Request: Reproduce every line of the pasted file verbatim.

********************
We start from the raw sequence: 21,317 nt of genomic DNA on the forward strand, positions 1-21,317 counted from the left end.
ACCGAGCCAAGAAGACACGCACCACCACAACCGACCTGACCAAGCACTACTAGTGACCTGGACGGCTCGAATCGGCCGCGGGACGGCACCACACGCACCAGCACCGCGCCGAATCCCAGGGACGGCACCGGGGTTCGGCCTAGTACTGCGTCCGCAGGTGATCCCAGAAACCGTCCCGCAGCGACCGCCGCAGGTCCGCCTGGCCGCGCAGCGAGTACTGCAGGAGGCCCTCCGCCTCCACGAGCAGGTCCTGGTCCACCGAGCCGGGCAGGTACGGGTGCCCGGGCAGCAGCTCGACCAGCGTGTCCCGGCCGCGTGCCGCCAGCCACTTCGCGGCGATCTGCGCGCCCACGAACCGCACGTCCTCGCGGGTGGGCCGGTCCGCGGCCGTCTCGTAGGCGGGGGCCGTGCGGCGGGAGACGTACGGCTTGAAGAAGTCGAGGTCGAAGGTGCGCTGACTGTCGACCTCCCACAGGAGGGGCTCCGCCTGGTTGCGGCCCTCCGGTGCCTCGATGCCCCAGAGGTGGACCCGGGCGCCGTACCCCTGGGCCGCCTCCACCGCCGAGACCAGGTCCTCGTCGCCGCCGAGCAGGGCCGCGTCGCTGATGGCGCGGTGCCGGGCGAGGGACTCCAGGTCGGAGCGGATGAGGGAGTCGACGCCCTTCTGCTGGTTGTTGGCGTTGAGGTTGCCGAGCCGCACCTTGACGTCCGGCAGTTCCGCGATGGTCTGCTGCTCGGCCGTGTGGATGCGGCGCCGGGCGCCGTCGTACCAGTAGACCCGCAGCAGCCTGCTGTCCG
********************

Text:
We start from the raw sequence: 21,317 nt of genomic DNA on the forward strand, positions 1-21,317 counted from the left end.
ACCGAGCCAAGAAGACACGCACCACCACAACCGACCTGACCAAGCACTACTAGTGACCTGGACGGCTCGAATCGGCCGCGGGACGGCACCACACGCACCAGCACCGCGCCGAATCCCAGGGACGGCACCGGGGTTCGGCCTAGTACTGCGTCCGCAGGTGATCCCAGAAACCGTCCCGCAGCGACCGCCGCAGGTCCGCCTGGCCGCGCAGCGAGTACTGCAGGAGGCCCTCCGCCTCCACGAGCAGGTCCTGGTCCACCGAGCCGGGCAGGTACGGGTGCCCGGGCAGCAGCTCGACCAGCGTGTCCCGGCCGCGTGCCGCCAGCCACTTCGCGGCGATCTGCGCGCCCACGAACCGCACGTCCTCGCGGGTGGGCCGGTCCGCGGCCGTCTCGTAGGCGGGGGCCGTGCGGCGGGAGACGTACGGCTTGAAGAAGTCGAGGTCGAAGGTGCGCTGACTGTCGACCTCCCACAGGAGGGGCTCCGCCTGGTTGCGGCCCTCCGGTGCCTCGATGCCCCAGAGGTGGACCCGGGCGCCGTACCCCTGGGCCGCCTCCACCGCCGAGACCAGGTCCTCGTCGCCGCCGAGCAGGGCCGCGTCGCTGATGGCGCGGTGCCGGGCGAGGGACTCCAGGTCGGAGCGGATGAGGGAGTCGACGCCCTTCTGCTGGTTGTTGGCGTTGAGGTTGCCGAGCCGCACCTTGACGTCCGGCAGTTCCGCGATGGTCTGCTGCTCGGCCGTGTGGATGCGGCGCCGGGCGCCGTCGTACCAGTAGACCCGCAGCAGCCTGCTGTCCG